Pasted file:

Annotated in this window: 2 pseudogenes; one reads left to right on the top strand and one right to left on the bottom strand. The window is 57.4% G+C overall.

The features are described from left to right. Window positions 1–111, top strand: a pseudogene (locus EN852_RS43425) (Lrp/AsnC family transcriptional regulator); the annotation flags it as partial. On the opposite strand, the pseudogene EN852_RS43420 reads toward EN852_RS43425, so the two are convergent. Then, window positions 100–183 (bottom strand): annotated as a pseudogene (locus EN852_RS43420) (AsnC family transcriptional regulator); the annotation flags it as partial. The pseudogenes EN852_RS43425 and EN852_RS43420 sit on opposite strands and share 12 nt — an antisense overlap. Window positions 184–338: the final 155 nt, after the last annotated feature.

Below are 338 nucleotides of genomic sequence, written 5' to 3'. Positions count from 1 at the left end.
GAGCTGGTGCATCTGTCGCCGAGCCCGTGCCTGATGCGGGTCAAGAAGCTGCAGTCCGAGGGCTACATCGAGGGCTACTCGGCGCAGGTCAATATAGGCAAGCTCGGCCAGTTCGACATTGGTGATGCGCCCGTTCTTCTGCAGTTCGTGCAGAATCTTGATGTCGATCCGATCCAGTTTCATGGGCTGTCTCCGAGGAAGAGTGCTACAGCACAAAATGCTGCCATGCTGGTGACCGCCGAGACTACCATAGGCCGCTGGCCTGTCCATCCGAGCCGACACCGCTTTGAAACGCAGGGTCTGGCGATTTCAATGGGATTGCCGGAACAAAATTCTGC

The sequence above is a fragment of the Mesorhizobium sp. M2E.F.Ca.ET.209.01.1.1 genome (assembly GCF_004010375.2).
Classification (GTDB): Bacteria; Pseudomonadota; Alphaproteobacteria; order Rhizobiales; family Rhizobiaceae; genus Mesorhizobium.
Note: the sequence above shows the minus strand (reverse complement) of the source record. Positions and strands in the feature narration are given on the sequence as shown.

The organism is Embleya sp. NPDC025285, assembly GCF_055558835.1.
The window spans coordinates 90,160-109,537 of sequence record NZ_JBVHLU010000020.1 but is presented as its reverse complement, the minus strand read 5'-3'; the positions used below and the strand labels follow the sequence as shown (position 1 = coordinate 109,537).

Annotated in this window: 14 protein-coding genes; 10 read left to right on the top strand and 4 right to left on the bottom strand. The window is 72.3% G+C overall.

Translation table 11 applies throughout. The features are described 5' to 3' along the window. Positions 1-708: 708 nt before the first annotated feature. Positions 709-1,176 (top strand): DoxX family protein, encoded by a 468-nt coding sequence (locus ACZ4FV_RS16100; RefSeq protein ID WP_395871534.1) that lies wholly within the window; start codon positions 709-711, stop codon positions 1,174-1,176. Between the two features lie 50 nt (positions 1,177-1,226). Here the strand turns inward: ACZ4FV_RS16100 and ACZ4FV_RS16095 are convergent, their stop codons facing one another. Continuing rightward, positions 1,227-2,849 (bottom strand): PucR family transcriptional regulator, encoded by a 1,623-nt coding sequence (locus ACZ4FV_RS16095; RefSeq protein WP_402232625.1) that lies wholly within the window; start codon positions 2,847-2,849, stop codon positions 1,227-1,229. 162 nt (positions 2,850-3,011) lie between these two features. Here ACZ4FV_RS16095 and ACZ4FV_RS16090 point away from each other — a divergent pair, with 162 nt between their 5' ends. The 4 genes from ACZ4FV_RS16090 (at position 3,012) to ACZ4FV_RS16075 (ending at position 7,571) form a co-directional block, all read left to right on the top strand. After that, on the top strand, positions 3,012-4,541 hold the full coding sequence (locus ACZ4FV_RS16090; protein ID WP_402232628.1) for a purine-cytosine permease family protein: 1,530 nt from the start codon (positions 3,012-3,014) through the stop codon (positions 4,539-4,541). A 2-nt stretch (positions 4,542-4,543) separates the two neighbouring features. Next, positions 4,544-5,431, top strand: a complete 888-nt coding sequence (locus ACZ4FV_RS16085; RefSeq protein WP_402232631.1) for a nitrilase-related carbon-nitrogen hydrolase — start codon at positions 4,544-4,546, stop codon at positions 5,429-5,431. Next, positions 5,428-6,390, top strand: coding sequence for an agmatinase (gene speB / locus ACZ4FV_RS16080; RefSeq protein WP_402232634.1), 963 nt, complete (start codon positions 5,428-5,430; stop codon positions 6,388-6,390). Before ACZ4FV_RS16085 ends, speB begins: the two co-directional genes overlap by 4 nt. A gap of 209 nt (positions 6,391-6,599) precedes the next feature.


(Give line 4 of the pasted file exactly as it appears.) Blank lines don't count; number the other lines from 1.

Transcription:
GAGCTGGTGCATCTGTCGCCGAGCCCGTGCCTGATGCGGGTCAAGAAGCTGCAGTCCGAGGGCTACATCGAGGGCTACTCGGCGCAGGTCAATATAGGCAAGCTCGGCCAGTTCGACATTGGTGATGCGCCCGTTCTTCTGCAGTTCGTGCAGAATCTTGATGTCGATCCGATCCAGTTTCATGGGCTGTCTCCGAGGAAGAGTGCTACAGCACAAAATGCTGCCATGCTGGTGACCGCCGAGACTACCATAGGCCGCTGGCCTGTCCATCCGAGCCGACACCGCTTTGAAACGCAGGGTCTGGCGATTTCAATGGGATTGCCGGAACAAAATTCTGC